Later in his three-year-old season, Riva Ridge won the Hollywood Derby by a nose, but then suffered five straight losses, two of which were to eventual champion three-year-old male Key to the Mint.[3] After freshening up and training well in July, Riva Ridge's first race following the Hollywood Derby was the Monmouth Invitational. Before his fourth-place finish, Laurin and Penny Chenery thought he was unusually docile in the saddling paddock and Turcotte described him as having been "dull" in the post parade.[14] When Riva Ridge returned to Saratoga the day after, he tested positive for traces of a tranquilizer derivative, indicating someone had likely given him a tranquilizer between 8 and 48 hours before the race. However, Riva Ridge was not tested immediately after the race by officials and the levels reported were not grounds for any action regardless.[21] Riva Ridge then lost the Stymie Handicap by a neck to Canonero II, winner of 1971's Kentucky Derby and Preakness Stakes, and was off the board in his final three starts, all over off tracks or turf.[14] Riva Ridge is one of five horses who won two of three Triple Crown races but not that year's three-year-old championship.[5]

1973: four-year-old season[edit]

At age four, Riva Ridge developed a kidney condition and a chronic shoulder issue,[5] but still won five of the nine races he entered, set track records four times, and equaled the 1​18-mile track record at Suffolk Downs in winning the Massachusetts Handicap. His winning time of 1:52​25 in the Brooklyn Handicap (raced that year at Aqueduct Racetrack) set a world record for 1​316 miles on the dirt.[22] His mark was equaled by Farma Way in 1991 at Pimlico Race Course. As of July 2019, their record still stands.[23]

With much fanfare, the Philip Morris company (manufacturer of Marlboro cigarettes) sponsored what was to be a match race with stablemate Secretariat. After both horses were beaten in preparatory races for the match, it was changed to an invitational race which brought together top horses three years old and up. In record time, Secretariat (ridden by Turcotte) finished first and Riva Ridge (ridden by Eddie Maple) finished second. Both horses surpassed the world record time, though only Secretariat received credit due to his first-place finish.[15] During their careers, both horses wore the blue and white checks of Meadow Stable. In 30 lifetime starts, Riva Ridge won 17 races, finished second three times and third once, with earnings of $1,111,497.

Stud career[edit]

After the death of Christopher Chenery in January 1973, Riva Ridge and his stablemate Secretariat were both sold to breeding syndicates and retired to stud at Claiborne Farm at the end of the 1973 racing season.[24] Riva Ridge was syndicated for $5.12 million, and Secretariat for $6.08 million.[15] Penny Chenery often came back to visit both horses, but over time Secretariat would no longer acknowledge her due to the many visitors he got. Riva Ridge, however, developed a stronger bond with Penny since he was largely overlooked by the general public.[3] "There was never a time when Riva wouldn’t come up to me to say hello," she later said in an interview.[4]

Out of Riva Ridge's 360 named foals, 228 were winners, including 29 stakes winners.[5]

Riva Ridge died of a heart attack in his paddock on April 21, 1985, after a trip to the breeding shed. Claiborne staff saw him fall over in his paddock and immediately rushed over to him, but he had died by the time he hit the ground. He was 16 years old.[25][26]

Assessment[edit]

In the Top 100 U.S. Thoroughbred Champions of the 20th century, Riva Ridge was ranked No. 57. He was elected to the American Racing Hall of Fame in 1998.[5]

Pedigree[edit]

Pedigree of Riva Ridge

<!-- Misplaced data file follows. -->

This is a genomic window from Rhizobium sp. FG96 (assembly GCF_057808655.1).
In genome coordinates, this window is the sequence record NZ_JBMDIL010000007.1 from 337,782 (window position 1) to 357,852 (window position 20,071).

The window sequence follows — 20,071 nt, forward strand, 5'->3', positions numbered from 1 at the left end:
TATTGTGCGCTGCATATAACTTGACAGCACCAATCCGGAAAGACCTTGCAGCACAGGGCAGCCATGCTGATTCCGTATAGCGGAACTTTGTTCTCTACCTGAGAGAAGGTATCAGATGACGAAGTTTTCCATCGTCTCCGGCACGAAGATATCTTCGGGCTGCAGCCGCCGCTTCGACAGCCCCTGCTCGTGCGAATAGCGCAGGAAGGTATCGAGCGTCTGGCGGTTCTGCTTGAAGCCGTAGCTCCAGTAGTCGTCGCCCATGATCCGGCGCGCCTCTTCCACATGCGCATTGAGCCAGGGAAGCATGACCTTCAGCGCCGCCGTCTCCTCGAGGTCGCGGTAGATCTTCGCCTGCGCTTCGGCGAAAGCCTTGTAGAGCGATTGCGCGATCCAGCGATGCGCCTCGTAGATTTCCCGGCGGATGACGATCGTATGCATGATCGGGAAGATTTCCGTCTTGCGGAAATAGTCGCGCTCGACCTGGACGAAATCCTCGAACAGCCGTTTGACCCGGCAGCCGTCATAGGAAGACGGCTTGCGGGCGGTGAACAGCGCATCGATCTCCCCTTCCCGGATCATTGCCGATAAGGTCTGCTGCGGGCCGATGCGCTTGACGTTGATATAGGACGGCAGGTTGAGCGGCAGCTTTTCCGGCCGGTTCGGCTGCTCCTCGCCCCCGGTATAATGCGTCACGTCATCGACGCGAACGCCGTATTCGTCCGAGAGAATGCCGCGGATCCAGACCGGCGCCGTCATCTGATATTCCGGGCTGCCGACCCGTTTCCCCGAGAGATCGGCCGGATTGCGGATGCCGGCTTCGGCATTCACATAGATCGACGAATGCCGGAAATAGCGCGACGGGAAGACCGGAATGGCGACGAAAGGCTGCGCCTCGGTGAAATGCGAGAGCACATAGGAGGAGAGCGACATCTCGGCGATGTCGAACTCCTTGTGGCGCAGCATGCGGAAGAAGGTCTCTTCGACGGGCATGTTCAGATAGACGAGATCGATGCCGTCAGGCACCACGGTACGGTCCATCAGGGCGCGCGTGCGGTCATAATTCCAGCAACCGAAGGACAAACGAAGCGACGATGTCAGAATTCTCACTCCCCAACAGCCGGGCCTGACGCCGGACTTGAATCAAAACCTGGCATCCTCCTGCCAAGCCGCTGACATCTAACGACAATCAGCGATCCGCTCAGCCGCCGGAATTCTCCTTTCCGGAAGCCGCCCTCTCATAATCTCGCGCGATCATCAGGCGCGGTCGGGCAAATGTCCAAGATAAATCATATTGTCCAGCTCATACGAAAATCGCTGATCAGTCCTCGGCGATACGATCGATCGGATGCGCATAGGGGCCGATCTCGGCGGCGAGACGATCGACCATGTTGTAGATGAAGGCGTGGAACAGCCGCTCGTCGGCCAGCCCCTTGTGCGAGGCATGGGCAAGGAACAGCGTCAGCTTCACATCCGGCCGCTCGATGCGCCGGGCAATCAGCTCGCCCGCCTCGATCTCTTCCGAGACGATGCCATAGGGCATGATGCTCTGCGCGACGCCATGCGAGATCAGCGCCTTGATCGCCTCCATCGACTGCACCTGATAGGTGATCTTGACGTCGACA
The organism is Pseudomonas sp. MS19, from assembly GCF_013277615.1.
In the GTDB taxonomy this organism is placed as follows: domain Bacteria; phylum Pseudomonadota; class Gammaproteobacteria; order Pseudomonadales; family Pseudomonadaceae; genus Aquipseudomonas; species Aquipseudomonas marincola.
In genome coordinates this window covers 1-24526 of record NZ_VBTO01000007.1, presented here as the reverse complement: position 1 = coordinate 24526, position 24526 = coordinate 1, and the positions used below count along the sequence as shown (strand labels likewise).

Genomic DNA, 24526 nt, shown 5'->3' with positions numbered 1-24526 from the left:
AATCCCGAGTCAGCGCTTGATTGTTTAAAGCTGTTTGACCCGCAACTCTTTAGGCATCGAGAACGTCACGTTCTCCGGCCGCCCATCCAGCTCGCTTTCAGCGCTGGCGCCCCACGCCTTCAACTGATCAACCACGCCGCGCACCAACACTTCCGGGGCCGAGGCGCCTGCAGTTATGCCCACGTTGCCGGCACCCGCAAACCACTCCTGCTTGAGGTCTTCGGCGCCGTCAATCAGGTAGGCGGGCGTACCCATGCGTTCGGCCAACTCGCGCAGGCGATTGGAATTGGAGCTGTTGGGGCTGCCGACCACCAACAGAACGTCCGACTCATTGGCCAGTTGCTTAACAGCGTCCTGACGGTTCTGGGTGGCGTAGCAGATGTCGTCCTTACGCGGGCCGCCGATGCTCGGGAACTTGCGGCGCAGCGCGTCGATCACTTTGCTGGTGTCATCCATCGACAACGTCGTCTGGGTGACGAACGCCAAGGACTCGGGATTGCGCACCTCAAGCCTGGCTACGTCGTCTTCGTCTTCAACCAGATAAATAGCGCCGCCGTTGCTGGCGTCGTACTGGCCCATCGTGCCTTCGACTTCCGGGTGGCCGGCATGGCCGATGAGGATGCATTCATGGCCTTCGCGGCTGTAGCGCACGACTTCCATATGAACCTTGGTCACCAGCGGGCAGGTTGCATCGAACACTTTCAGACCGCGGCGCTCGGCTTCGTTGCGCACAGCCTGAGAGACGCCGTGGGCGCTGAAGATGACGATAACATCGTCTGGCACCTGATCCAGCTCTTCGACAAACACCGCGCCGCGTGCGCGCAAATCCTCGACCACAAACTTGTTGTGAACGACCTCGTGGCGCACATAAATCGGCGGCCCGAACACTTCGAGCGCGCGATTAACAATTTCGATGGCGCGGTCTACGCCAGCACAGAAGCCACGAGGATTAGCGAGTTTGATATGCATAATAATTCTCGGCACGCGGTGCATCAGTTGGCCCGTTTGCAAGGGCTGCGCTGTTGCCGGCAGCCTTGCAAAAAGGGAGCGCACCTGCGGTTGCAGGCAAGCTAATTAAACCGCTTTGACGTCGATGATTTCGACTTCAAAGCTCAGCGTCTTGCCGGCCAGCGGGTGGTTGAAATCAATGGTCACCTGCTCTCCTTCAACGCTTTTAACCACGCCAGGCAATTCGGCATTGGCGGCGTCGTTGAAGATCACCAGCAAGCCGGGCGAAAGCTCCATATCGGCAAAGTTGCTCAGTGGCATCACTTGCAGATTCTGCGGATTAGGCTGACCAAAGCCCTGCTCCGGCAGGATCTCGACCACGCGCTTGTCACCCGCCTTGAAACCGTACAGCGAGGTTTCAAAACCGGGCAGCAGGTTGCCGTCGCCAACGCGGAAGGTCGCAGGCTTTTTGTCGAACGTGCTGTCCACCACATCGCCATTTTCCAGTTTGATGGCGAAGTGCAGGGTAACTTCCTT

Sire
First Landing
Turn-To Royal Charger Nearco
Sun Princess
Source Sucree Admiral Drake
Lavendula
Hildene Bubbling Over North Star
Beaming Beauty
Fancy Racket Wrack
Ultimate Fancy
Dam
Iberia
Heliopolis Hyperion Gainsborough
Selene
Drift Swynford
Santa Cruz
War East Easton Dark Legend
Phaona
Warrior Lass Man o' War
Sweetheart

See also[edit]

References[edit]

  1. ^ Buttram, Bill (May 19, 1972). "Meadow Stud: Riva Ridge lived here". Free Lance-Star. Fredericksburg, Virginia. p. 6.
  2. ^ "Hollywood Unnecessarily Embellishes the Real Tale of Secretariat". AOL.Original. Archived from the original on 2012-02-16. Retrieved 2012-05-24.
  3. ^ a b c d e f g h "Meadow Stable's True Hero: Riva Ridge". www.americasbestracing.net. Retrieved 2019-06-09.
  4. ^ a b c "Penny and the Other Meadow Colt". Thoroughbred Insider. 2017-06-22. Retrieved 2019-06-11.
  5. ^ a b c d e f Hunter, Avalyn. "Riva Ridge". American Classic Pedigrees. Retrieved 2019-06-09.
  6. ^ [1] Riva Ridge's five-generation pedigree and race record. Retrieved February 18, 2011.
  7. ^ Chenery Tweedy, Kate; Meadows Ladin, Leeanne; Dementi, Wayne (2010). Secretariat's Meadow—The Land, The Family, The Legend. Dementi Milestone Publishing. ISBN 978-0-982-7019-0-4.
  8. ^ "Hollywood Unnecessarily Embellishes the Real Tale of Secretariat". AOL.Original. Archived from the original on 2012-02-16. Retrieved 2012-05-24.
  9. ^ Chenery Tweedy, Kate; Ladin, Leeanne; (2012), Riva Ridge – Penny's First Champion. Dementi Milestone Publishing.
  10. ^ Chenery Tweedy, Kate; Meadows Ladin, Leeanne; Dementi, Wayne (2010). Secretariat's Meadow—The Land, The Family, The Legend. Dementi Milestone Publishing. ISBN 978-0-982-7019-0-4.
  11. ^ Strine, Gerald (May 7, 1972). "Riva Ridge captures Derby". Sarasota Herald-Tribune. Florida. (Washington Post / Los Angeles Times). p. !C.
  12. ^ Rice, Bill (February 17, 1995). "WWII ski heroes to re-enact historic climb". The Daily Gazette. Schenectady, New York. p. C5.
  13. ^ Foster, J. Todd (March 3, 1995). "Making up for lost climb". Spokesman-Review. p. B1.
  14. ^ a b c d e f Turcotte, Ron. "The Riva Ridge Story". www.secretariat.com. Retrieved 2019-06-09.
  15. ^ a b c d "Riva Ridge". Claiborne Farm. Retrieved 2019-06-09.
  16. ^ "Riva Ridge favorite for Kentucky Derby". Wilington Morning Star. North Carolina. UPI. May 6, 1972. p. 20.
  17. ^ "Riva Ridge winner with ease in Derby". Toledo Blade. Ohio. Associated Press. May 7, 1972. p. E1.
  18. ^ "Bee Bee Bee wins Preakness". Toledo Blade. Ohio. Associated Press. May 21, 1972. p. E1.
  19. ^ "Bee Bee Bee wins Preakness Stakes". The Sunday Star-News. Wilmington, North Carolina. UPI. May 21, 1972. p. 1C.
  20. ^ "Riva Ridge back to Derby form to win Belmont by seven lengths". Spokesman-Review. Spokane, Washington. Associated Press. June 11, 1972. p. 1.
  21. ^ Nichols, Joe (1972-08-22). "Riva Ridge Suspected of Being Under the Influence of Drug in Monmouth Loss". The New York Times. ISSN 0362-4331. Retrieved 2019-06-09.
  22. ^ [2] Racing Hall of Fame. Retrieved February 18, 2011.
  23. ^ "Archived copy". Archived from the original on 2008-01-24. Retrieved 2008-01-24.CS1 maint: Archived copy as title (link) Race records. Retrieved February 18, 2011.
  24. ^ Chenery Tweedy, Kate; Ladin, Leeanne; (2012), Riva Ridge – Penny's First Champion. Dementi Milestone Publishing.
  25. ^ Chenery Tweedy, Kate; Ladin, Leeanne; (2012), Riva Ridge – Penny's First Champion. Dementi Milestone Publishing.
  26. ^ "Derby Winner Riva Ridge Dies in Stable". OrlandoSentinel.com. April 24, 1985. Retrieved 2019-06-11.

External links[edit]